So, you’ve been in your initial supervisory position for a reasonable amount of time to show everyone interested your blossoming leadership mojo. You think you finally have a handle on what is expected of you in the job, despite the natural bumps along the road as you initially took over and discovered what being a “leader” means.
With time, you have come to feel that both you and your division are finally on the right path, doing good things for the company. Yes, the hours have been longer, much more is expected of you, and the occasional closed-door sessions with your boss trying to explain why things haven’t gone as planned weren’t very fun, but the positives of being in charge have outweighed all the negatives.
You think you finally have a handle on what is expected of you in the job, despite the natural bumps along the road as you initially took over and discovered what being a “leader” means.
Or maybe everything about being a supervisor so far has been negative, you hate your job and being in charge, and you’re really tired of taking the heat every time something goes wrong.
However you feel, it’s totally natural to start considering (or questioning) what’s next for you.
In the SEALs, there is a mid-career decision that every junior officer has to make about his future in the Teams, and ultimately, the Navy. It happens around the 6-9 year mark when an officer is a Lieutenant, and usually as they are completing their Platoon Commander assignment. It can be a tough call for some because, in reality, an officer only has two options to choose from:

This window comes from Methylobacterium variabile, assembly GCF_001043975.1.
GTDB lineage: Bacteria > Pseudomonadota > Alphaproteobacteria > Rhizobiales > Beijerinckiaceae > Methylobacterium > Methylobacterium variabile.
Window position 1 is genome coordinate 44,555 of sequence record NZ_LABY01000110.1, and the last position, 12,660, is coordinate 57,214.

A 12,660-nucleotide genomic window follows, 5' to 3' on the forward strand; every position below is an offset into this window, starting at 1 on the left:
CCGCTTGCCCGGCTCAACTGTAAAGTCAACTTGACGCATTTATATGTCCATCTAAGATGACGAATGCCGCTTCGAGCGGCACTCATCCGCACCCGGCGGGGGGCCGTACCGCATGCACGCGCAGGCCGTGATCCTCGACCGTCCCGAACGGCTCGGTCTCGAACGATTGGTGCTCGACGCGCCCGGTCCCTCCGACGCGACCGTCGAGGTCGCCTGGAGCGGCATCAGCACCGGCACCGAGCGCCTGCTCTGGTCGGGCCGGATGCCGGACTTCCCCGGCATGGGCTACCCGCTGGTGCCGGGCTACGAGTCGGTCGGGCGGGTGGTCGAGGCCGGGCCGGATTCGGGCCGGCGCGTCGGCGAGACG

- Decide to stay in and make the Navy a career, and hope to be selected for career-enhancing assignments as an Operations Officer, then an Executive Officer, and ultimately a Commanding Officer. All these billets involve increased responsibility/authority and the opportunity to continue to lead larger numbers of special operators, but they also are considered paper-pushing administrative jobs, where you get to excel as an “email warrior.” Yes, every SEAL officer has to maintain his parachuting/diving/demolitions qualifications throughout his career, but after being in charge of an operational SEAL platoon, those “running and gunning” opportunities that an officer dreams of during Hell Week become few and far between as they become older and more senior in rank.
- Decide to get out of the Navy, and take their talents into the civilian world, where the employment opportunities (and pay) are much greater.
Always remember that being a leader isn’t for everyone, and if you recognize that you won’t be able to handle the increased responsibilities associated with higher positions of authority, the better it is for everyone involved if you step aside.
Coach’s tip(s) for the month: If (and when) you hit that mid-career leadership decision point in your life, I recommend:
– Sitting down and listing all the pros/cons of moving on or out.
– Discuss your options with your family, co-workers, mentors, etc.
– Make the decision that feels right for you.
– Attack what’s next……..and NEVER LOOK BACK!
Always remember that being a leader isn’t for everyone, and if you recognize that you won’t be able to handle the increased responsibilities associated with higher positions of authority, the better it is for everyone involved if you step aside. It’ll be ok because leaders need good followers also!
That’s it for this month! See you all in May!